American school districts are losing the battle to successfully educate a large number of the nation’s youth. For every 10 students that begin ninth grade, three students fail to graduate from high school four years later. This equates to about 1.2 million students who drop out each year. Urban areas are of particular concern, as they have the lowest graduation rates. In the nation’s 50 largest cities, the graduation rate is an abysmal 53 percent. Disaggregating the graduation percentages by race reveals an even more disturbing story for youth of color.
CLASP identifies and documents effective practices in youth employment service delivery from communities across the country, with particular focus on the function and effectiveness of the workforce investment system and its collaborative relationship with other systems that serve at-risk and disconnected youth. Communities include Baltimore, Boston, Hartford, Los Angeles, New York, Philadelphia, Portland and San Diego.
This paper discusses how the Workforce Investment Act (WIA) system can use new funding and flexibility under the American Recovery and Reinvestment Act (ARRA) to implement cutting-edge workforce education and training strategies that can help low-skill adults and out-of-school youth gain the skillsand credentials they need to fill the pipeline of skilled workers for jobs important to local economies. It focuses on career pathways as a framework for strengthening employer engagement and linkages among workforce education and training programs; and as a model for improving how training and related services are delivered in the WIA adult, dislocated workers and youth programs.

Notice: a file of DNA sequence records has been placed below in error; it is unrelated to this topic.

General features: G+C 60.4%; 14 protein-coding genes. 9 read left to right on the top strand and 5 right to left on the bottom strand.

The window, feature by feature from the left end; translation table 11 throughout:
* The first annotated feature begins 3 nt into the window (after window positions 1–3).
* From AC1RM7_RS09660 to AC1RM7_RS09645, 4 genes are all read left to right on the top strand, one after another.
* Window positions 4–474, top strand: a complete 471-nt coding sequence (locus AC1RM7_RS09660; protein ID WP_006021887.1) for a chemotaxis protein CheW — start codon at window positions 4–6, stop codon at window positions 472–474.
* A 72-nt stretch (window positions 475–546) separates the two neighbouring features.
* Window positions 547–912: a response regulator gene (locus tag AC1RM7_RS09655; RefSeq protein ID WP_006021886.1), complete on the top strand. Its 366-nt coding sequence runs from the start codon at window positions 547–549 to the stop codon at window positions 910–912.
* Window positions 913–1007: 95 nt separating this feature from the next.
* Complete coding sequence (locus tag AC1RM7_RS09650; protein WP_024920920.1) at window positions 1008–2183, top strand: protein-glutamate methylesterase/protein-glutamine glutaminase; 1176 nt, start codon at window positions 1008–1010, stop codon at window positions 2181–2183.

This paper looks at strategies for connecting high school dropouts between the ages of 16 and 24 to pathways to postsecondary credentials that have value in the labor market. It highlights examples of innovations in policy, program delivery, pedagogy in adult education, youth development and dropout recovery, and postsecondary education.
This brief from the Campaign for Youth explains why our economic future depends on the next generation of young Americans becoming ready for college, work, and life. It also presents strategies for achieving that.
In light of the peril facing so many of our youth in high-poverty communities, as well as the disparities in education and labor market outcomes for youth from these communities, there are compelling reasons for re-instituting federal investment in summer jobs.
Describes the conflicting themes and provisions of welfare legislation and the job training consolidation bills. A number of key issues are identified and discussed concerning the likely impact of these bills on access to education and training for individuals who receive cash assistance.
On December 4, Hannah Matthews and Duy Pham presented our 2019 report, Children and Families in Trouble: Census Data Show Declining Health Coverage and Enduring Poverty, at “Reducing Inequality in Education Policy Day” hosted by the American Youth Policy Forum in Washington, D.C.